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(Adds charges read, no defence assigned)
By Annie Banerji and Suchitra Mohanty
NEW DELHI, Jan 7 (Reuters) - Five men accused of the rape
and murder of an Indian student appeared in court on Monday to
hear charges against them after two of them offered evidence
possibly in return for a lighter sentence in the case that has
provoked widespread anger.
The five men, along with a teenager, are accused of raping
the 23-year-old physiotherapy student after she boarded their
bus on the way home from a movie in New Delhi on Dec. 16. She
died two weeks later in a Singapore hospital.
The attack on the student has ignited protests against the
government and anger towards the police for their perceived
failure to protect women. It has also provoked a rare national
debate about rising violence against women.
A police guard said the men had their faces covered when
they entered the courtroom, which had been closed to the public
The five had already been charged with murder, rape and
abduction along with other offences and the magistrate gave them
copies of the charges, a prosecutor in the case told Reuters.
The court has yet to assign them defence lawyers or legal
aid, said public prosecutor Rajiv Mohan. Most lawyers are
unwilling to defend them because of the brutality of the crime.
Reuters video images showed the men stepping out of a blue
police van that brought them from Tihar jail, and walking
through a metal detector into the South Delhi court, across the
street from the cinema where the victim watched a film before
boarding the bus with a male friend on Dec. 16.
Following shouting and angry scenes in the packed court, the
magistrate, Namrita Aggarwal, closed the hearing to the media
and the public. The court was cleared and police were posted at
its doors before the accused were brought in.
"Keeping in view the sensitivity of this case that has
risen, the proceedings including the inquiry and trial are to be
held in camera," Aggarwal said, before ordering people not
connected with the case out of the courtroom.
Aggarwal said the next hearing would be on Jan. 10. She did
not say when the case would go to trial in a separate,
fast-track court, set up after the attack on the woman.
Two of the accused, Vinay Sharma and Pawan Gupta, moved an
application on Saturday requesting they be made "approvers", or
informers, against the other accused, Mukesh Kumar, Ram Singh
and Akshay Thakura, prosecutor Mohan said.
Mohan said he was seeking the death sentence given the
"The five accused persons deserve not less than the death
penalty," he said, echoing public sentiment and calls from the
Most members of the bar association in Saket district, where
the case is being heard, have vowed not to represent the
GROUNDS FOR APPEAL?
But on Monday, lawyers Manohar Lal Sharma and V. K. Anand
stood up to offer representation to the men. They were heckled
by other lawyers who said the accused did not deserve
"We are living in a modern society. We all are educated.
Every accused, including those in brutal offences like this, has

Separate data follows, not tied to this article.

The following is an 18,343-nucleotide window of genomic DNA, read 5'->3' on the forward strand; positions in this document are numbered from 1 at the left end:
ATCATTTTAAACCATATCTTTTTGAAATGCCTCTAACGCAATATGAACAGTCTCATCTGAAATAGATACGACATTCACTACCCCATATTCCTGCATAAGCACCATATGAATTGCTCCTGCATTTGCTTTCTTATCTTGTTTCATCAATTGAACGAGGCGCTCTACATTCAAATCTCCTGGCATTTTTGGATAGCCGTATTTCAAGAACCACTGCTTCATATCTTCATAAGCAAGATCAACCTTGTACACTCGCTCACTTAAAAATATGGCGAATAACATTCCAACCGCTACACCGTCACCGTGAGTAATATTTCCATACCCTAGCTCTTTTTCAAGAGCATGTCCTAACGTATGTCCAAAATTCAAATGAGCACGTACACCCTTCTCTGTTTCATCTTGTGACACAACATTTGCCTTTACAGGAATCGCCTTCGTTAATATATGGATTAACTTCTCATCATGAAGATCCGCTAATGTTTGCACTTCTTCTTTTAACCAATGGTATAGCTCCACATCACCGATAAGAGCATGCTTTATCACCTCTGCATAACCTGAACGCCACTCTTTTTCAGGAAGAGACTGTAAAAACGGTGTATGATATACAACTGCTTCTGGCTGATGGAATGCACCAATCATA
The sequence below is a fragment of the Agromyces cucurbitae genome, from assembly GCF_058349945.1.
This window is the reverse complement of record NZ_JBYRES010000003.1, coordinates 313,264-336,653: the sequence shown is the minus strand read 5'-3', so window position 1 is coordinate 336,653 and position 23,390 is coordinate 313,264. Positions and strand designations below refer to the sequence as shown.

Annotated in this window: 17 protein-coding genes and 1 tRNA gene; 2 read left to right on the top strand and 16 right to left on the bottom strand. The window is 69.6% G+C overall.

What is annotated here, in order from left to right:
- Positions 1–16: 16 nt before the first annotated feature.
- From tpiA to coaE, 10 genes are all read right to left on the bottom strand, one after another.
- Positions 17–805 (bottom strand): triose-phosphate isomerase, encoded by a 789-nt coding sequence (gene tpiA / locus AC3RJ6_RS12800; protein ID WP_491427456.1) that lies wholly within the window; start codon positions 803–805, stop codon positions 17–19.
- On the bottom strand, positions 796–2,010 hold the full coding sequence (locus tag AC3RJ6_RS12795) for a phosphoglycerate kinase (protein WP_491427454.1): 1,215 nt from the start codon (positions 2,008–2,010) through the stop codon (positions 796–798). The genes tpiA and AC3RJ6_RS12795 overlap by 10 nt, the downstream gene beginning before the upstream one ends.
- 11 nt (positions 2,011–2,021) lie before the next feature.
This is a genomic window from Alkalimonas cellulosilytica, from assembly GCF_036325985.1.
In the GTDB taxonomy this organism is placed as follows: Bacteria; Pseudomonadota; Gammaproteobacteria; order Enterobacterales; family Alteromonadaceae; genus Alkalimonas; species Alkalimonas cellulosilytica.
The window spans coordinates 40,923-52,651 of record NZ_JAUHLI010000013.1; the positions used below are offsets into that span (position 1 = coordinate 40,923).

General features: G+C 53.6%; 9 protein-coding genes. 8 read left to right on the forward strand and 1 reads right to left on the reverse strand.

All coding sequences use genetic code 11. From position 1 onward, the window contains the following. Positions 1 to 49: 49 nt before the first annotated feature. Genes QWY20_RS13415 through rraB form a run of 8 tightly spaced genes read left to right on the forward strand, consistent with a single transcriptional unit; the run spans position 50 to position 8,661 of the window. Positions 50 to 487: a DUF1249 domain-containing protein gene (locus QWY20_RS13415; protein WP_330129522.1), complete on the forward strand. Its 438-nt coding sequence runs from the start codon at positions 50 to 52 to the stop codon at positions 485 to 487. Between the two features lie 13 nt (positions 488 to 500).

the legal right to represent his or her case to defend
themselves," Lal Sharma said.
The court asked Anand to get the approval of the accused to
represent them. If the men, most of them from a slum
neighbourhood, can not arrange their own lawyers, the court will
offer them legal aid before the trial begins.
Police have conducted extensive interrogations and say they
have recorded confessions, even though the five have no lawyers.
Legal experts say their lack of representation could give
grounds for appeal should they be found guilty. Similar cases
have resulted in acquittals years after convictions.
Last week, chief justice Altamas Kabir inaugurated six
fast-track courts to help reduce a backlog of sex crime cases in
But some legal experts have warned that previous attempts to
fast-track justice in India in some cases led to imperfect
convictions that were later challenged.
The sixth member of the gang that lured the student and a
male friend into the private bus is under 18 and will be tried
in a separate juvenile court.
The government is aiming to lower the age teenagers can be
tried as an adult, given widespread public anger that the boy
will face a maximum three-year sentence.
The victim, who died on Dec. 29 in hospital in Singapore,
where she had been taken for treatment, was identified by a
British newspaper on the weekend but Reuters has opted not to
Indian law generally prohibits the identification of victims
of sex crimes. The law is intended to protect victims' privacy
and keep them from the media glare in a country where the social
stigma associated with rape can be devastating.
But her father repeated on Monday his wish that she be
identified and said he would be happy to release a photograph
"We don't want to hide her identity, there is no reason for
that. The only condition is it should not be misused," he told
He said he was confident the trial would be quick and
reiterated a call that those responsible be hanged.
(Writing by Frank Jack Daniel; Editing by Robert Birsel)